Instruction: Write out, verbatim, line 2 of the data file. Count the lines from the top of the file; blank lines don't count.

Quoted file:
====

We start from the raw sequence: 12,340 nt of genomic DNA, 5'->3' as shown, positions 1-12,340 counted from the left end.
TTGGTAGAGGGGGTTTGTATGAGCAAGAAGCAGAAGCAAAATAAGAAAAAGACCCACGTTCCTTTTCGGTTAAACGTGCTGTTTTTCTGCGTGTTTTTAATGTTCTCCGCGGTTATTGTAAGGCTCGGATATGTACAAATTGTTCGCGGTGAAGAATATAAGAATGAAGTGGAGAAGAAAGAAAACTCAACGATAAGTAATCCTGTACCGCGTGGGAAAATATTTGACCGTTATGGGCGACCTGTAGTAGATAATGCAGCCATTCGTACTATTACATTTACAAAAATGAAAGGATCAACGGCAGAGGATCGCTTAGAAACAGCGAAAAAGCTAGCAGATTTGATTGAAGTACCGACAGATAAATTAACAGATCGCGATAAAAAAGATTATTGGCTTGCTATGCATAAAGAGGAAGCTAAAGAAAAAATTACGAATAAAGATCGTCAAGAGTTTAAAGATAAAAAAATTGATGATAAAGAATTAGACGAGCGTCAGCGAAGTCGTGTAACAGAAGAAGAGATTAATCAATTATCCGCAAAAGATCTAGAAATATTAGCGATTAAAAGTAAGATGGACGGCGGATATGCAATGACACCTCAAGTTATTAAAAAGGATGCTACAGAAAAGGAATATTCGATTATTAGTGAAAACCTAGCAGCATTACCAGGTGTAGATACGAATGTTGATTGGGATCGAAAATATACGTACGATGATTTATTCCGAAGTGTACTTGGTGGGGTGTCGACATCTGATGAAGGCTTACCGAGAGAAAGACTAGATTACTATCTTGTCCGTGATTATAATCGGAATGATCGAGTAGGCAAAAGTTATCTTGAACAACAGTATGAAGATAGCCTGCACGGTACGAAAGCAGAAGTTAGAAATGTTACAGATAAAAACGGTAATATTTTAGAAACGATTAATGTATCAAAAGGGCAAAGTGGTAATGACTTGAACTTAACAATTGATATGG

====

TTGGTAGAGGGGGTTTGTATGAGCAAGAAGCAGAAGCAAAATAAGAAAAAGACCCACGTTCCTTTTCGGTTAAACGTGCTGTTTTTCTGCGTGTTTTTAATGTTCTCCGCGGTTATTGTAAGGCTCGGATATGTACAAATTGTTCGCGGTGAAGAATATAAGAATGAAGTGGAGAAGAAAGAAAACTCAACGATAAGTAATCCTGTACCGCGTGGGAAAATATTTGACCGTTATGGGCGACCTGTAGTAGATAATGCAGCCATTCGTACTATTACATTTACAAAAATGAAAGGATCAACGGCAGAGGATCGCTTAGAAACAGCGAAAAAGCTAGCAGATTTGATTGAAGTACCGACAGATAAATTAACAGATCGCGATAAAAAAGATTATTGGCTTGCTATGCATAAAGAGGAAGCTAAAGAAAAAATTACGAATAAAGATCGTCAAGAGTTTAAAGATAAAAAAATTGATGATAAAGAATTAGACGAGCGTCAGCGAAGTCGTGTAACAGAAGAAGAGATTAATCAATTATCCGCAAAAGATCTAGAAATATTAGCGATTAAAAGTAAGATGGACGGCGGATATGCAATGACACCTCAAGTTATTAAAAAGGATGCTACAGAAAAGGAATATTCGATTATTAGTGAAAACCTAGCAGCATTACCAGGTGTAGATACGAATGTTGATTGGGATCGAAAATATACGTACGATGATTTATTCCGAAGTGTACTTGGTGGGGTGTCGACATCTGATGAAGGCTTACCGAGAGAAAGACTAGATTACTATCTTGTCCGTGATTATAATCGGAATGATCGAGTAGGCAAAAGTTATCTTGAACAACAGTATGAAGATAGCCTGCACGGTACGAAAGCAGAAGTTAGAAATGTTACAGATAAAAACGGTAATATTTTAGAAACGATTAATGTATCAAAAGGGCAAAGTGGTAATGACTTGAACTTAACAATTGATATGG